This essay was written by my dear friend, William Barrett. He was a professor of philosophy at New York University,  an editor of Partisan Review, and later the literary critic of The Atlantic Monthly. The essay appeared in the catalog accompanying my solo exhibition of clay sculptures at Pindar Gallery, NYC, in 1983.

Excavations: Sculptures in Clay by Phyllis Hammond

When it comes to clay as a medium for serious art, we Americans tend to take an ambiguous attitude. We are willing to grant full honors to the craftsman, to the ceramicist and the potter, but we are likely to be far less open to the possibilities of clay for a freer and bolder kind of aesthetic expressions. Phyllis Hammond challenges this assumption, and that is one reason, among others, why she is a significant figure at the present time.

Not that she would, in any way, demean the art of the craftsman. On the contrary, her background and credentials here are impeccable; she is herself a ceramicist of taste and elegance, trained and disciplined in her craft. But the imagination is a driving force that sometimes acts in its own mysterious ways. A few years ago tiny faces and figures began to peep out of the vases and urns she was creating. They would not be suppressed, they insisted on being born. The procession of such figures has continued ever since getting ever freer, bolder and more expressive.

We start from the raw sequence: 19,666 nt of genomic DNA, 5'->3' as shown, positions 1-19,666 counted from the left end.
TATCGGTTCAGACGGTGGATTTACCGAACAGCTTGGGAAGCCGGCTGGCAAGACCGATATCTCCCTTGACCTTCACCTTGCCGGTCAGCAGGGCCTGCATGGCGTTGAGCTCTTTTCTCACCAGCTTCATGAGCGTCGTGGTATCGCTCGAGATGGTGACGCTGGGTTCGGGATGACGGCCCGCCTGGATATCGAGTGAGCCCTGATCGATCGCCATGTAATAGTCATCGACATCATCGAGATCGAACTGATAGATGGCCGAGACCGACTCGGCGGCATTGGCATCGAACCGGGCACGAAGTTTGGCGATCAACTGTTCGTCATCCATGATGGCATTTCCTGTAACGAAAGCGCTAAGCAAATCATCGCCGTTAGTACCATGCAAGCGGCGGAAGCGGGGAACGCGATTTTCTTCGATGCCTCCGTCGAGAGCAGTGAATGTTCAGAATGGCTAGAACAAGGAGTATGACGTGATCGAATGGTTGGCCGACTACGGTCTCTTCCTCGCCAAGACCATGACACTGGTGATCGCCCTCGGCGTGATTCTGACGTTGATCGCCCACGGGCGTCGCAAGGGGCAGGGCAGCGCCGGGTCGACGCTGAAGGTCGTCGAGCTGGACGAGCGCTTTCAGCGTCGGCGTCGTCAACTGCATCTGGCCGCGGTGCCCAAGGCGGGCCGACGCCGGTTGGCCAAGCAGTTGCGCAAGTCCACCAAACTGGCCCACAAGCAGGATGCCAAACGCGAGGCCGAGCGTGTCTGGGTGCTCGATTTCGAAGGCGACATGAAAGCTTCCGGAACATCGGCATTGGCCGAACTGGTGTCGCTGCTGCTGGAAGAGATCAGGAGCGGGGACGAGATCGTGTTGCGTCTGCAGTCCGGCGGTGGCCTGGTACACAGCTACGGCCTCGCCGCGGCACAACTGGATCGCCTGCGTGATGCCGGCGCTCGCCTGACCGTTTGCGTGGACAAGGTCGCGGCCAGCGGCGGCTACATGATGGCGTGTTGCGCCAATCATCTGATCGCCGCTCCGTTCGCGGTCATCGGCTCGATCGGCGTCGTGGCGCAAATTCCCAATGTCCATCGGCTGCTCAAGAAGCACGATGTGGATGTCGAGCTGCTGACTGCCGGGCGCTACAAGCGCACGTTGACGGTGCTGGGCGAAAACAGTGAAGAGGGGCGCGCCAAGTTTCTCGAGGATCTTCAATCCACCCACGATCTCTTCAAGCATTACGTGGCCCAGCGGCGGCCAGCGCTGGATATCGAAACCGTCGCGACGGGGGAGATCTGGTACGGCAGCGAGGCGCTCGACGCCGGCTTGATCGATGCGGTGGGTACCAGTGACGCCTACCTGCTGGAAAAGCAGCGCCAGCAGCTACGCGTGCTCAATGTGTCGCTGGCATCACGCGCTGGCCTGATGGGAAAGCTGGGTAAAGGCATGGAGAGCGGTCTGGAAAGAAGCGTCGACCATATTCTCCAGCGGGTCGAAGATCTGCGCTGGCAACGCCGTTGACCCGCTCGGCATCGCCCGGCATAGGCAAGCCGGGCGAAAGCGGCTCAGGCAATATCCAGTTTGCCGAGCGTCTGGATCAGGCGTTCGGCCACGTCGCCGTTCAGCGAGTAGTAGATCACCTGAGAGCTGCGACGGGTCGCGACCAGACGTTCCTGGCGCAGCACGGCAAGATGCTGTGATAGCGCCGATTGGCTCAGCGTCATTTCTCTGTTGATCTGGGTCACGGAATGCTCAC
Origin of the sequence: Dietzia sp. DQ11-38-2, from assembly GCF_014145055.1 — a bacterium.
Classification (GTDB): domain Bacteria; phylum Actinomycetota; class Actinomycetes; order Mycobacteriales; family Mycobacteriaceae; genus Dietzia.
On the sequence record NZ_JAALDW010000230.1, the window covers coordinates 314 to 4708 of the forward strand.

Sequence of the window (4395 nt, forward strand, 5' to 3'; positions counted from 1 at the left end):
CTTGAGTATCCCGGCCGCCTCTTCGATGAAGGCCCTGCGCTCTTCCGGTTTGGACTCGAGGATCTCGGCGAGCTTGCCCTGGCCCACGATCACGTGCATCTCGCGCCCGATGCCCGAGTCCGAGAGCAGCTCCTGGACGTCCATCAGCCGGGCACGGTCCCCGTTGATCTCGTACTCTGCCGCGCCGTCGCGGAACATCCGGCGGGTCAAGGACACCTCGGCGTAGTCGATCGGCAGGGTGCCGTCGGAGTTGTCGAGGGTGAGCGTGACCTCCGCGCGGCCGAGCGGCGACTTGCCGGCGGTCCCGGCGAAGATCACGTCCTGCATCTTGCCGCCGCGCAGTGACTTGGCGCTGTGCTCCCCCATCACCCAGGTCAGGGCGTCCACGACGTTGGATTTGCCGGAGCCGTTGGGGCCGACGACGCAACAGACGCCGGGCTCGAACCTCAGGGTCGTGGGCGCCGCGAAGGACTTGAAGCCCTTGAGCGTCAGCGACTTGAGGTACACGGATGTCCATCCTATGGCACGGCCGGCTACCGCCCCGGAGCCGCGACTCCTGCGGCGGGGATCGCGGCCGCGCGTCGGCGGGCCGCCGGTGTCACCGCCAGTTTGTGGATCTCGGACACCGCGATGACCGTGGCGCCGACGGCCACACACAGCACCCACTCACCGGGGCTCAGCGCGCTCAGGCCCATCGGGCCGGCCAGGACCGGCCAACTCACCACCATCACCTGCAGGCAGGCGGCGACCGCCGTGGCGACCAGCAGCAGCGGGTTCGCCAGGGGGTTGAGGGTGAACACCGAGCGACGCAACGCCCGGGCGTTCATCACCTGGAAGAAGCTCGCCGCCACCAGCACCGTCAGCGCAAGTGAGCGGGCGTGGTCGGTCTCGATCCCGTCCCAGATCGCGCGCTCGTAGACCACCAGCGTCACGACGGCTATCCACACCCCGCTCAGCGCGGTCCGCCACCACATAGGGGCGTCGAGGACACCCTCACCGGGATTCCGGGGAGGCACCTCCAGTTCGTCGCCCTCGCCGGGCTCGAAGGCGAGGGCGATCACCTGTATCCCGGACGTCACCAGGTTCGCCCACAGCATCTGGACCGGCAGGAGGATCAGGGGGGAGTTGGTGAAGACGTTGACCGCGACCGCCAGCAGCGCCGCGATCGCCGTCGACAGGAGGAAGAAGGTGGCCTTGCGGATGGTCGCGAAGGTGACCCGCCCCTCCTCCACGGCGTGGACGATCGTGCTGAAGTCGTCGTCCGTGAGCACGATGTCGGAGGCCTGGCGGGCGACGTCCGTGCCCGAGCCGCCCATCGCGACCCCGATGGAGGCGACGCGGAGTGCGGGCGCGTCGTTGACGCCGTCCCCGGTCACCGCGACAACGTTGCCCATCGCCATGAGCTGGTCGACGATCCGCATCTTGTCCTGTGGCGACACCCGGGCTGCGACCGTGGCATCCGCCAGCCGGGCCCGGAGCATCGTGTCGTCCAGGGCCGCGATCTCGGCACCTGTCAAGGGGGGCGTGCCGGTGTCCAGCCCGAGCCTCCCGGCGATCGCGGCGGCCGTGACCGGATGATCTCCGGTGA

The evolution from craftsman to artist here has been one of the authentic developments in recent art. It is not a matter of contrivance, but comes from the depths of the artist’s imagination and unconscious. These figures forced their way forward; they would not be denied – they insisted upon being born. And perhaps this struggle to be born may be taken as the theme of her work.

In all of this she has, nevertheless, remained true to clay as her chosen medium. She has not gone over to other materials for her sculpture. Her work reminds us what powerful medium clay can still be, if we would but take it seriously and passionately. After all, the discovery of the potter and his wheel stands at the awesome beginnings of our civilization, and that is enough to shake the imagination.

However, Hammond soars, she does not leave the clay. The procession of haunting enigmatic figures that emerge in her work are struggling either to be born of the primordial earth, or are in the process of sinking back into it. They are figures either from a vanished civilization, or from one that has not yet been born – perhaps, both at once. And because we are all engaged, in one way or another, in our own personal struggles to be born, they are images that engage us all. Certainly, they are almost the more haunting and powerful figures given us by a recent art, and Hammond has already established herself as an artist of rare originality and force.

William Barrett